September 28, 2012 10:15:36 AM
OXFORD -- Speaking blocks away from where U.S. marshals battled rioters a half-century ago in an effort to compel the admission of the first black student to the University of Mississippi, U.S. Attorney General Eric Holder said Thursday that civil rights enforcement remains a federal priority.
Holder said the Department of Justice continues to "strive for equal justice under law, and to be both rigorous and fair in our enforcement of the essential civil rights protections that so many have fought, and even died, to secure."
The nation's first black attorney general, Holder has a personal tie to the integration of southern universities. He is married to Dr. Sharon Malone, who is the sister of the late Vivian Malone, one of the first two students to integrate the University of Alabama in 1963. That event prompted another state-federal showdown, as Alabama Gov. George Wallace famously stood at the school's door in protest.
In Mississippi, efforts to enroll James Meredith provoked a night of rioting in 1961, killing two and injuring hundreds. Holder said the injured included more than 160 marshals, who battled integration opponents outside the landmark Lyceum building at Ole Miss.
Holder highlighted the role of marshals and other Justice Department officials in the Ole Miss case, all the way up to Attorney General Robert Kennedy. Federal officials tried to negotiate a peaceful enrollment for Meredith with Mississippi Gov. Ross Barnett, only to be greeted by violence. President John F. Kennedy took over units of the Mississippi National Guard and then deployed regular U.S. Army troops to keep the peace and make sure Meredith stayed in class until he graduated 10 months later.
"This was never a question of doing what was easy," Holder said. "It was a matter of doing what was right."
Holder's 18-minute speech was part of Ole Miss events to commemorate the 50th anniversary of Meredith's entry. Before the speech, University Chancellor Dan Jones made an apology for the school's past actions.
"I believe there are still people living today who are victims of injustice in our state, some of them perpetuated by our university, and find in my life that an apology is pretty easy thing to do," Jones said.
In talking about present activities, Holder only obliquely referred to Justice Department opposition to voter identification laws. Mississippi is asking Holder's department to approve such a law under the Voting Rights Act, which requires federal approval for voting changes in states with a past history of discrimination. State officials expect the law to be rejected, in part because of Holder's public opposition as well as the Justice Department's rejection of laws in South Carolina and Texas.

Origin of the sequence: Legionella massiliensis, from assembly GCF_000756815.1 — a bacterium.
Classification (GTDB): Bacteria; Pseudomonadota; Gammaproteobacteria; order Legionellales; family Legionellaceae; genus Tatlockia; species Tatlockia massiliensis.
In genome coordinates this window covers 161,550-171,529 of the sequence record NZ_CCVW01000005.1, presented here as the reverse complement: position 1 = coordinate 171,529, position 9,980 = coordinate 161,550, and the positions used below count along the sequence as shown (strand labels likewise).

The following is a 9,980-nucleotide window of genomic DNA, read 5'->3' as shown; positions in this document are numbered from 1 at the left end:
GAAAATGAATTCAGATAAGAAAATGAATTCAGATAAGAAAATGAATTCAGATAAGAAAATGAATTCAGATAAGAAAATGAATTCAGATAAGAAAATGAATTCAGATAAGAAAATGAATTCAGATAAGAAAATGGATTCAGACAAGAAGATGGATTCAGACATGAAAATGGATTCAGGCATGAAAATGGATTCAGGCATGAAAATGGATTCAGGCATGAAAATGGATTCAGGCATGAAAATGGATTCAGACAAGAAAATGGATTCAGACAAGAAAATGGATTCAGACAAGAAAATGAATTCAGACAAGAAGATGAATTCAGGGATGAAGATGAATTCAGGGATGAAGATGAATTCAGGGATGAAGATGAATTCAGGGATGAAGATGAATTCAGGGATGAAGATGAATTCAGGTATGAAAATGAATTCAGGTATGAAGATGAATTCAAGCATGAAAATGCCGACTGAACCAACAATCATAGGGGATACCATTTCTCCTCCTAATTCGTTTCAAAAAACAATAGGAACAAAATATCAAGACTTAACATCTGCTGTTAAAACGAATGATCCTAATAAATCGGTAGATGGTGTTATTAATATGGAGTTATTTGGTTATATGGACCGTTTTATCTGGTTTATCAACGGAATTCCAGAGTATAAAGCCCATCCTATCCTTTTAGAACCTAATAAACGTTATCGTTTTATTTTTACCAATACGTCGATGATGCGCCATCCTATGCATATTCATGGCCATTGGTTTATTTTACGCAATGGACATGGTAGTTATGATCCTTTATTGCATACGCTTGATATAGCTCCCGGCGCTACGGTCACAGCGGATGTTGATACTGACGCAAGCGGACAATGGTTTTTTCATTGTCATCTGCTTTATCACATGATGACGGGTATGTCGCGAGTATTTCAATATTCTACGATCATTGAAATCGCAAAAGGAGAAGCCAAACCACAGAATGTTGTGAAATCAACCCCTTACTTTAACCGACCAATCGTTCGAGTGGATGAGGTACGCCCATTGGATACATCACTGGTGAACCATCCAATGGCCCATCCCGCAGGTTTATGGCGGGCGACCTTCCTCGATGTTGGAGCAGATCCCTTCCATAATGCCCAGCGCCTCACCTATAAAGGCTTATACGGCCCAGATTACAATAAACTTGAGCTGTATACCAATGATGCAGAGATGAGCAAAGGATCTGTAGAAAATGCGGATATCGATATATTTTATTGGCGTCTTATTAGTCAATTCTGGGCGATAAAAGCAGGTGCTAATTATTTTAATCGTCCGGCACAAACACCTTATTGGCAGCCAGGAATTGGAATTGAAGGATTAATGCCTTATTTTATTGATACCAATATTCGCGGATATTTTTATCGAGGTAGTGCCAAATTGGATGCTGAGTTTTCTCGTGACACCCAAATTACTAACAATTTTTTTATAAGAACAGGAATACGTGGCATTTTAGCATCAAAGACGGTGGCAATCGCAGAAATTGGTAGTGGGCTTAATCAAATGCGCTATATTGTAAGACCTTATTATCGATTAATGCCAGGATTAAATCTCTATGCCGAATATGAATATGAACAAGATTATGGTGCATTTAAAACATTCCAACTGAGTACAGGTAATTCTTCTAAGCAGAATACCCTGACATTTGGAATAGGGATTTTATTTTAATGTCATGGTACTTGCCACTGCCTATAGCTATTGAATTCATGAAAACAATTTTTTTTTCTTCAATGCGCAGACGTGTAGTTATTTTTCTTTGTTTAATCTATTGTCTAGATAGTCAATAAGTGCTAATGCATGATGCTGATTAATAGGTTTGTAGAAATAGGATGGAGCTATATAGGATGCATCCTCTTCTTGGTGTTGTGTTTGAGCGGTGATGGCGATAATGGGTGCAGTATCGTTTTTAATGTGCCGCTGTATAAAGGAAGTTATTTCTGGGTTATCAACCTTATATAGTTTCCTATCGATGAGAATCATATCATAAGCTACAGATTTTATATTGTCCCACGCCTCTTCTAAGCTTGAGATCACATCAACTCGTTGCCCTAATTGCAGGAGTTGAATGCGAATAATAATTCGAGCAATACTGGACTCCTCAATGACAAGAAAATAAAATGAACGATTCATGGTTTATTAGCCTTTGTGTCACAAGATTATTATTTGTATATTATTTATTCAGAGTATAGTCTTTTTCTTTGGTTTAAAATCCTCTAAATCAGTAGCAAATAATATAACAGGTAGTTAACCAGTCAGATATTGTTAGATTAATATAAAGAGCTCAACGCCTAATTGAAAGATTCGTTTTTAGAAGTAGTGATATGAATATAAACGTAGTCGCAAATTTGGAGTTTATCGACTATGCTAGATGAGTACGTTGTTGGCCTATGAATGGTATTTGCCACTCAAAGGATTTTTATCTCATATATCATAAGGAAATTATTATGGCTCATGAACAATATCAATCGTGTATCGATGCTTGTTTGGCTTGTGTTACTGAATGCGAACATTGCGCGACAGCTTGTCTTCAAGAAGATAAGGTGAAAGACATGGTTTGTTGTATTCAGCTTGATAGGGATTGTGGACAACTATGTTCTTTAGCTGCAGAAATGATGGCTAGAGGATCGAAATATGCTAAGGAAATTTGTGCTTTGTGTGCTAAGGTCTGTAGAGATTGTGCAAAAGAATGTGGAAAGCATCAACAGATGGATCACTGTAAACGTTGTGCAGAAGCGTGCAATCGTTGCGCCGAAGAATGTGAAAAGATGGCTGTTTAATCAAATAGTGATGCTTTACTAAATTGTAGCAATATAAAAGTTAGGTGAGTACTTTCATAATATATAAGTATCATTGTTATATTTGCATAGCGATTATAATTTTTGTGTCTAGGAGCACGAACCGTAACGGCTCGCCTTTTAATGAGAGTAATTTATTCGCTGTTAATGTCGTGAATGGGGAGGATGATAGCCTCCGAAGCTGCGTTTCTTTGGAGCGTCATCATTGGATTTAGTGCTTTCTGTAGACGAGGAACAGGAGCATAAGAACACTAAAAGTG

Answering a question afterward, Holder said that he wished such pre-approval was no longer necessary, but he said that discrimination is not dead, pointing to a recent federal court decision that concluded Texas lawmakers had unfairly drawn legislative districts to exclude minorities.
"I think it still is something that needs to be there," Holder said. "It is a vital part of our enforcement action."
Mississippi Attorney General Jim Hood, a Democrat, agreed after the speech that preclearance is needed, even if it can be aggravating.
"We still haven't gotten where we need to be," Hood said.
Holder also highlighted the prosecution of hate crimes, including the guilty pleas of three white Mississippi men who ran over James Craig Anderson, a black man, in Jackson in 2009. Sentencing for the defendants was delayed earlier this week after prosecutors said they were continuing to provide information in an investigation.
Holder also mentioned renewed efforts to push school desegregation. For example, the department has renewed efforts to impose a new integration plan in Cleveland, Miss., saying the district still operates identifiably white and black schools.
However, the attorney general also called on students in the audience to continue the push for fuller integration and equal opportunity.
"So this evening -- as we observe this milestone, and honor the contributions of those who made it possible -- let us also pledge our own commitment to continuing the work that remains unfinished," he said.